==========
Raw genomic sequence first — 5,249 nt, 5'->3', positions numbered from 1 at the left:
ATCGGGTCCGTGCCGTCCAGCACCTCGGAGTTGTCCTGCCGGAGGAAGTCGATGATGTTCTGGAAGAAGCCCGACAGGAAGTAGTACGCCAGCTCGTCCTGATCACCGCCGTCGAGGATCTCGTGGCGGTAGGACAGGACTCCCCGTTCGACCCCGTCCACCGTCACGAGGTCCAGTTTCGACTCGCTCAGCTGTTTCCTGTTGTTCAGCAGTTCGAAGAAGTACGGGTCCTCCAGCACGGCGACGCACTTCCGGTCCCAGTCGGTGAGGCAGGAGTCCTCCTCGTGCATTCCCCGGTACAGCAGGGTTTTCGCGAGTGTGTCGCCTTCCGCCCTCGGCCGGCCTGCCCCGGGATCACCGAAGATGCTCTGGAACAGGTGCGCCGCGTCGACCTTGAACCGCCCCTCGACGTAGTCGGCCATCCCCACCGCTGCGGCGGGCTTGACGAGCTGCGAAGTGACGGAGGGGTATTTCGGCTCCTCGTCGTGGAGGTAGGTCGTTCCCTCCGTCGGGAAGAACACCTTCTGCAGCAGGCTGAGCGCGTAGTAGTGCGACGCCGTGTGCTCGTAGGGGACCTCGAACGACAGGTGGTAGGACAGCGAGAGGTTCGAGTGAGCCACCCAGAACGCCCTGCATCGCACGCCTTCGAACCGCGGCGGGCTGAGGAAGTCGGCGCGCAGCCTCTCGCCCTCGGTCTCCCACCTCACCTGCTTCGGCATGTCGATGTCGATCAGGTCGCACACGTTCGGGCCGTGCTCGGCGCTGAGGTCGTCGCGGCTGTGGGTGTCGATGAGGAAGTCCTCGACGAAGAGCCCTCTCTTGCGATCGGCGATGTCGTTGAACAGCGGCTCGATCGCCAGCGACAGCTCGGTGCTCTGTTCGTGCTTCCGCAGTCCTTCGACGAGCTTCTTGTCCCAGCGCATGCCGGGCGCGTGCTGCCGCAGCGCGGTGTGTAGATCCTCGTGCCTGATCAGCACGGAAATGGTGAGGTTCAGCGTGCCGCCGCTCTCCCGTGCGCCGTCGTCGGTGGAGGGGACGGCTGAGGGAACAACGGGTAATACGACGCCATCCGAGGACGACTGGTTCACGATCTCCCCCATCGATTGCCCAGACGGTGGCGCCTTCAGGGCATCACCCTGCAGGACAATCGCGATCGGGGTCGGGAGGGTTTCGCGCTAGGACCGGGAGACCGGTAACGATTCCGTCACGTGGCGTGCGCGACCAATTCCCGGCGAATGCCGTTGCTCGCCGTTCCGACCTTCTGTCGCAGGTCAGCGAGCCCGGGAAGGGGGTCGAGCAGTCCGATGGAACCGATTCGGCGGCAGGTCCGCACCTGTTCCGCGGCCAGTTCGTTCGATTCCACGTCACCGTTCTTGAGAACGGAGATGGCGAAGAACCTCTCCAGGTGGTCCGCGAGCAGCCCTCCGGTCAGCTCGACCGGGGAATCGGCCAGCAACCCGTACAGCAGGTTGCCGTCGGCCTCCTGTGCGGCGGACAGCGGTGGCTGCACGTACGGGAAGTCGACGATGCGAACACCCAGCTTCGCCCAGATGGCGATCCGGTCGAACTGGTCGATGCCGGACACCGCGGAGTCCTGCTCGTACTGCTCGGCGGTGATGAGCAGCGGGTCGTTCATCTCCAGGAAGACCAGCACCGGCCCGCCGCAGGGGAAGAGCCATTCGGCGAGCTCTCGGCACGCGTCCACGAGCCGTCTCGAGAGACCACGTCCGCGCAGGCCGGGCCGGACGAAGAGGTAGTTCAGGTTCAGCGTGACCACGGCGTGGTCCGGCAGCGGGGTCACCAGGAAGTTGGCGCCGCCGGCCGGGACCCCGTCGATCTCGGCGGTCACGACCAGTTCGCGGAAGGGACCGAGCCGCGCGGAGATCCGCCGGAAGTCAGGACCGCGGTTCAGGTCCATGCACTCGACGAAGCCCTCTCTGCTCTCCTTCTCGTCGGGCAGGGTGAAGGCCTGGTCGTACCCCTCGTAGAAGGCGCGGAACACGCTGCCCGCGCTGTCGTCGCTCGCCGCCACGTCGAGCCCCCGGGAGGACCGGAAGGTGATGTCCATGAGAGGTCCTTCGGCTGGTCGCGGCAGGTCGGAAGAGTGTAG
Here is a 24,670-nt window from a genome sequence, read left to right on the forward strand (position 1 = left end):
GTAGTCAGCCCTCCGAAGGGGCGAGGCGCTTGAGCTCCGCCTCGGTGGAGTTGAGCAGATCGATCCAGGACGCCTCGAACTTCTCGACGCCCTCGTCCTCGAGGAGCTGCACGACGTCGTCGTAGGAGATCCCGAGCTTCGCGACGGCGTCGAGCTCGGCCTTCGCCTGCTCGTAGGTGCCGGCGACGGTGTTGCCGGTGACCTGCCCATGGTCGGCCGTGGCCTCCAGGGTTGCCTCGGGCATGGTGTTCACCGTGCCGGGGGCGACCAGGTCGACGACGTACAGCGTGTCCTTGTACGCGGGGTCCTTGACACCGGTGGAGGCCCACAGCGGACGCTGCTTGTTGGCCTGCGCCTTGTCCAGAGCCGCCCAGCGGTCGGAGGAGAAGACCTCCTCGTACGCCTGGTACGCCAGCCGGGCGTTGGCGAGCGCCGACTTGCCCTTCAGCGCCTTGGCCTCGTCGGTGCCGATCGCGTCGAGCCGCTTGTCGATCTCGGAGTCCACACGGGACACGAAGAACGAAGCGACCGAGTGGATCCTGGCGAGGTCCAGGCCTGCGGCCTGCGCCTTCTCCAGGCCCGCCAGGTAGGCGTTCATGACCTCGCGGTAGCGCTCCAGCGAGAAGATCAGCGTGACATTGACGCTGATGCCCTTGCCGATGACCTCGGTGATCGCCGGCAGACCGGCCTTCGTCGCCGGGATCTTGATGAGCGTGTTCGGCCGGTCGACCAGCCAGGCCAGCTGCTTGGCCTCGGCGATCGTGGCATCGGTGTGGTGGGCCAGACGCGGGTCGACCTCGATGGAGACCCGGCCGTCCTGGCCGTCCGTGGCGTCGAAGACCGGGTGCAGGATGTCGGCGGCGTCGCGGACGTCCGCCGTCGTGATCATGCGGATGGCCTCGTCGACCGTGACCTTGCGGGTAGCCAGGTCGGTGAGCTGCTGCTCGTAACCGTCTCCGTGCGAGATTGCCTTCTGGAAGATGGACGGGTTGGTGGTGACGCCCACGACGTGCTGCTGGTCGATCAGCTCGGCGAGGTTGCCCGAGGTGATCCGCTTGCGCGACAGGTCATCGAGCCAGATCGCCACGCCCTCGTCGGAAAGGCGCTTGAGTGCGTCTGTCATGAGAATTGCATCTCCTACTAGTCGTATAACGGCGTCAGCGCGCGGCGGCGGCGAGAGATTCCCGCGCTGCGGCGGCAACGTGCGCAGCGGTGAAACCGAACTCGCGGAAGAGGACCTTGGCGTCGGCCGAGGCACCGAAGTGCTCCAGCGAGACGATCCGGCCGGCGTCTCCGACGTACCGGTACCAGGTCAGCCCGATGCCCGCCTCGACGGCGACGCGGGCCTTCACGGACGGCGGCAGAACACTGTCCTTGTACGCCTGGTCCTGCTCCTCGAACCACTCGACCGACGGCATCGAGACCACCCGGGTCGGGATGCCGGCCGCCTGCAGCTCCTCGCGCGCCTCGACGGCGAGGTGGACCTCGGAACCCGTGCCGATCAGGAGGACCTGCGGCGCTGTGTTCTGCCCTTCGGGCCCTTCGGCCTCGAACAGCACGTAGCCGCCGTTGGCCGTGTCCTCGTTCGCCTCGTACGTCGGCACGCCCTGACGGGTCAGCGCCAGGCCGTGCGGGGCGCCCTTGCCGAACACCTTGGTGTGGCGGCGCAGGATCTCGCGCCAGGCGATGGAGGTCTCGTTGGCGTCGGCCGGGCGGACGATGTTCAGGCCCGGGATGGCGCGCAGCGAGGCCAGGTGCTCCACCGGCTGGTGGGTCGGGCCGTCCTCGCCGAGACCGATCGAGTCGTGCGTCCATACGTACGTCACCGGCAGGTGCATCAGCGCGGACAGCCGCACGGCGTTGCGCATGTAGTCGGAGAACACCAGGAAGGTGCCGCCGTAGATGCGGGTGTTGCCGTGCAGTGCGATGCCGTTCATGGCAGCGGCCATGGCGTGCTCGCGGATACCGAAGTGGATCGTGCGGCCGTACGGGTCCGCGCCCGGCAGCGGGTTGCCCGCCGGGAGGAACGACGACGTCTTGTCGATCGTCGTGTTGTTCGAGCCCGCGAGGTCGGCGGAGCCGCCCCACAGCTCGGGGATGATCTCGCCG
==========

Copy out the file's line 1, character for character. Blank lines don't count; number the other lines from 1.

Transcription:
Raw genomic sequence first — 5,249 nt, 5'->3', positions numbered from 1 at the left: